More good news this week as Wellington City Council unanimously agreed a $101m investment in cycleways over the next 20 years. This money includes the $58m over the next 10 years which is already in the council's Long Term Plan. $30m of that money will be spent over the next 3 years to really get the programme going.
Apart from being great news for sustainable transport in Wellington what this decision also provides is some much needed context for the work about to begin on the Island Bay Cycleway. The fact is that cycleways are coming to Wellington. There is no debate about that any more. They are also extending out to most of the key areas of Wellington that you would expect within a very short space of time. Planning is already underway to implement cycleways in the CBD, north to Ngauranga, east to Miramar and Kilbirnie and yes, south to Island Bay, all within the next five years.
The council's Cycling Framework specifically states that "We are creating a new network of routes for people who want to cycle slowly, in their everyday clothes, away from heavy traffic. We want to change the culture of cycling and encourage more women, children, and older people to cycle". Also, "Our plan is to develop a cycling network that allows the beginner rider to have a go on some of the safer recreational cycleways. This will help them become a more confident rider who may ultimately start using cycling as their primary mode of transport for getting to work or school". The target market here is definitely not just existing commuter cyclists (although Island Bay has plenty of those) and the objectives are broader than just reducing crash statistics. The council clearly understands that perceived safety is just as important as actual safety, and that safety (both perceived and actual) is just one of the barriers that prevent more people from biking.
Much has been said about how The Parade is already "one of the safest places in Wellington to cycle" but if that's true it just goes to show how appalling our cycling infrastructure in Wellington really is. Would you honestly feel comfortable about a young child cycling down the current bike lanes right next to cars, trucks and buses travelling at 50 kph, with or without an adult close by? As the father of a seven year-old and a nine year-old I certainly wouldn't. Others may feel more confident about their child riding next to a 12 tonne bus as it approaches a bus-stop but the reality is that most kids riding a bike along The Parade ride on the pavement. As Enrique Peñalosa, the former Mayor of Bogota, once said "a bicycle way that is not suitable for an eight year-old is not a bicycle way". The converse of the argument that The Parade "doesn't need bike lanes because it's already safe" is that it's precisely because The Parade is flat and wide that it is the perfect place for Wellington to try protected bike lanes for the first time, in a relatively risk-free environment.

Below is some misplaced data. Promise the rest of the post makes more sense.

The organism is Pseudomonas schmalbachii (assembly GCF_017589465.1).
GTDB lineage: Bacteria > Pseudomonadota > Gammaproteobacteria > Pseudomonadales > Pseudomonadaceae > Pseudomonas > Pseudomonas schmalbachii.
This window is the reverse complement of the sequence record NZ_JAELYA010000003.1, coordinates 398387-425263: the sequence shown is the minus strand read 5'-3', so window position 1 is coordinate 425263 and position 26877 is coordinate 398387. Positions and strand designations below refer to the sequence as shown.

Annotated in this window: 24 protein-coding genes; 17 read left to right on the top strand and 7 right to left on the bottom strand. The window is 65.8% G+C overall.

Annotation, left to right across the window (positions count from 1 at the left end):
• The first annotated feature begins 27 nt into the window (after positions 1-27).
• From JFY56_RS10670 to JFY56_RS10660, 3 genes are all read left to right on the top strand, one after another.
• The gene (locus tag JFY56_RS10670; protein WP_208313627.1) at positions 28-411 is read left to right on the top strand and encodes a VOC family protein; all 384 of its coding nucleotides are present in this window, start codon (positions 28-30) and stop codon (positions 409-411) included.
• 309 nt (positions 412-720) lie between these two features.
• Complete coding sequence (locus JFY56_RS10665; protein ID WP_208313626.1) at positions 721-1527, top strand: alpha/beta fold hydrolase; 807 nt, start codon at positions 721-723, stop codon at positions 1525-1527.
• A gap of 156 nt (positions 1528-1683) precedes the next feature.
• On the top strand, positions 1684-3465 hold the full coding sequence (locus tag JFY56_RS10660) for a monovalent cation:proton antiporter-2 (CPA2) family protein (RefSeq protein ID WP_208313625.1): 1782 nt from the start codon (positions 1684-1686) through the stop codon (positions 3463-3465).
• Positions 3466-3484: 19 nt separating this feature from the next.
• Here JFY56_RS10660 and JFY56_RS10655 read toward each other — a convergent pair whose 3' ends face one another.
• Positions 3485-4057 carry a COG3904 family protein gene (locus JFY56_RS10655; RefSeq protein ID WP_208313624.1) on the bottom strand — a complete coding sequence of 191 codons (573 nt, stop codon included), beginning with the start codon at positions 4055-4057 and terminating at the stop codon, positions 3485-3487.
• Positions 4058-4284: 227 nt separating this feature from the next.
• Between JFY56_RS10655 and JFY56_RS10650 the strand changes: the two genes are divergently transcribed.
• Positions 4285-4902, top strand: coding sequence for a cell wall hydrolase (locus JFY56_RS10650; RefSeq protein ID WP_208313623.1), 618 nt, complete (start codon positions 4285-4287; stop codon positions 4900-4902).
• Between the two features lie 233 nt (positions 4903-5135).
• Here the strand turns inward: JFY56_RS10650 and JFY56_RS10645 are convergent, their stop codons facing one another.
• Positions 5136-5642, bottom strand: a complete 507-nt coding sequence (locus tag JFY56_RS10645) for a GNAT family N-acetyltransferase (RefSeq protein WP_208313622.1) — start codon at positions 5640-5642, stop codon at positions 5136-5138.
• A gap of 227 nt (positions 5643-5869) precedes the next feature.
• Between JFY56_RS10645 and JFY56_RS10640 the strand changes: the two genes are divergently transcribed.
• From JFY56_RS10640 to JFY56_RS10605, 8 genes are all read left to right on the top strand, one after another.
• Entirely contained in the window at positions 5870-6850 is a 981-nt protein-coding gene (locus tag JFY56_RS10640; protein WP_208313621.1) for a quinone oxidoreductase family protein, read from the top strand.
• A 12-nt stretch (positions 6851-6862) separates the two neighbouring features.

Regardless, let's just pretend for a moment that the council had decided to start somewhere else. Does anybody really believe that the reaction from local residents would have been any different? Probably not. After all, change is hard. Overseas it's very common for cycling infrastructure projects to be met by "bikelash" from residents convinced that it hurts the neighborhood to dedicate any street space to anything other than cars. The irony is that if the council had started somewhere else the local residents probably would have been quick to start screaming "Why us? Why not start somewhere like Island Bay where they actually have room for protected bike lanes?". In the context of the Wellington Cycling Framework (which has the unanimous support of councillors don't forget) and the millions of dollars being poured into urban cycleways by both central and local government it's really hard to see what die-hard opponents of the Island Bay cycleway now hope to achieve. Maybe a few years postponement at best, before the cycleway is implemented anyway? Surely it makes more sense to take full advantage of the opportunity that presents itself now, and come together as a community to make it work as well as it possibly can. People can't possibly want to see it be implemented and then fail can they? What a massive waste of time, effort and money that would be.
A final thought on the money. It should be noted that the $1.5m budget for the Island Bay cycleway is just a fraction of the total cycling network budget, not just over the next 20 years (of which Island Bay is 1.5%) but even over the next 3 years (5%). And the total cycling network budget is just a fraction of the council's total transport budget, the vast majority of which still gets spent on cars. For some more local perspective, The Wellingtonian revealed this week that repairing the Island Bay seawall has a budget of over $800k, which is now expected to rise by another $500k to a total close to what will be spent on the cycleway.